The FCRA and the Higher Education Act: the HEA is not a hall pass for FCRA reporting requirements.
The Fair Credit Reporting Act (FCRA) imposes separate and distinct duties on “furnishers” of information (persons/entities that provide credit information to credit reporting agencies), on “consumer reporting agencies” (CRA) (companies that collect credit information and organize the material into individual credit reports), and on “users” of credit reports. Seamans v. Temple University
involved the interplay between a furnisher-school’s obligations under the FCRA and whether a different statute, the Higher Education Act (HEA), affected those obligations. The FCRA generally orders that adverse debtor information must be “aged-off” seven years after the initial delinquency. The HEA contains an exception to that rule for federal student loans – the repayment information must remain on the credit report until the loan is paid in full.
In 1989, Seamans began enrollment at Temple University, supported by a Perkins loan. When loan repayment began in 1992, Seamans defaulted and Temple eventually put the loan into collections. However, it does not appear that Temple reported the default or the collection to any CRA. In 2010, Seamans enrolled at Drexel University, but the school told him it would not grant him financial aid until he repaid his outstanding loan to Temple. Seamans immediately paid-off the Temple obligation. Curiously, at that time in 2011 (20 years after the initial default), Temple then reported the facts of default and collections to a CRA. As the Appellate Court noted, “Temple’s incomplete and misleading reporting made it appear as if Seamans had simply made a late repayment on a non-defaulted loan in 2011, which ... could be recorded on his credit report until 2018.” Seamans claimed that his credit score dropped 80 points from Temple’s report.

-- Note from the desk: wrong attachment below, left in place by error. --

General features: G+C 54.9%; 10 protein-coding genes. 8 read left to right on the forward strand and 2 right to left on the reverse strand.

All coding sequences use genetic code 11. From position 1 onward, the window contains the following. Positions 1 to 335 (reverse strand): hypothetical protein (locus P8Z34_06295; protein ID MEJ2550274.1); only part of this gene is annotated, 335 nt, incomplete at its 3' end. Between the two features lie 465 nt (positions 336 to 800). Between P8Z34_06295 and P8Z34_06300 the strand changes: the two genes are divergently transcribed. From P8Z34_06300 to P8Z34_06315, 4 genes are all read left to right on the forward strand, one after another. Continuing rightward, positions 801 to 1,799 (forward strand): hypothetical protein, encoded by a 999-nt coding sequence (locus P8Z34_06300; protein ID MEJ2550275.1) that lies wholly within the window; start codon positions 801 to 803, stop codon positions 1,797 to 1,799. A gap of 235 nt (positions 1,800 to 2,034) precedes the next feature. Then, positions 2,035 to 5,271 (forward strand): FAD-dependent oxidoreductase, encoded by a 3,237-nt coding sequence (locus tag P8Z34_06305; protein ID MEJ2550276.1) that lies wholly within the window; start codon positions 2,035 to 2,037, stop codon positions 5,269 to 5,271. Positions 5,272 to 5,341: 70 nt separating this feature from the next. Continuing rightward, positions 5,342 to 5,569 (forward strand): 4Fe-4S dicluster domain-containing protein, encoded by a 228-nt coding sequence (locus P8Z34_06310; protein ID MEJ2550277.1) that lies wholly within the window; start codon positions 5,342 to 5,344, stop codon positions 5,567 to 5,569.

Under the FCRA, a debtor’s first recourse to dispute a trade line in a credit report is to file a dispute with the CRA. The CRA then notifies the furnisher of the dispute and the furnisher has an obligation to investigate the matter. A furnisher also has an obligation to report to the CRA the month and year of the initial delinquency. The reason for that information is that a CRA is obligated to age-off debts after seven years; without the month and year of initial delinquency, the CRA would not be able to calculate that seven year period. It was undisputed that Temple’s policy was to not
report the month and year of delinquency of student loan defaults.
Temple argued that the HEA exception described above authorized Temple to omit that information. However, that exception expressly exists only for a CRA; the exception does not similarly state that it applies to furnishers of information (like schools) providing
the month and year information to the CRA. The Appellate Court ultimately concluded the HEA exception did not exempt Temple from its typical FCRA reporting obligations. If Temple had properly reported Seaman’s debt, collection, and repayment, the trade-line would have disappeared in 2011 when he paid it in full – not seven years later when the typical aging-off would occur.
The Appellate Court then remanded the case to the trial court to determine whether Temple’s investigation of Seaman’s dispute was “reasonable,” as required by the FCRA. The Court noted its concerns regarding evidence that Temple’s third-party servicer typically only spent 15 minutes on disputed credit reports and that the servicers’ policies were to never flag an account as disputed and to never report the month and year of initial delinquency.
Finally, the Appellate Court rejected Temple’s argument that a debtor lacked a private cause of action relative to a furnisher’s failure to flag a credit report as “disputed.” Typically, only the government has authority to charge a furnisher with failing to flag a disputed report. However, where a furnisher is required to conduct an investigation of its disputed report and still omits that a debt was disputed, then that second omission can be a “material inaccuracy” that permits a debtor’s private cause of action.
Schools should consider Seamans
a teachable moment: higher education institutions (a) have a continuing duty to comply with FCRA obligations and (b) are not privy to the HEA exception.
This publication is intended for general information purposes only and does not and is not intended to constitute legal advice. The reader should consult with legal counsel to determine how laws or decisions discussed herein apply to the reader's specific circumstances.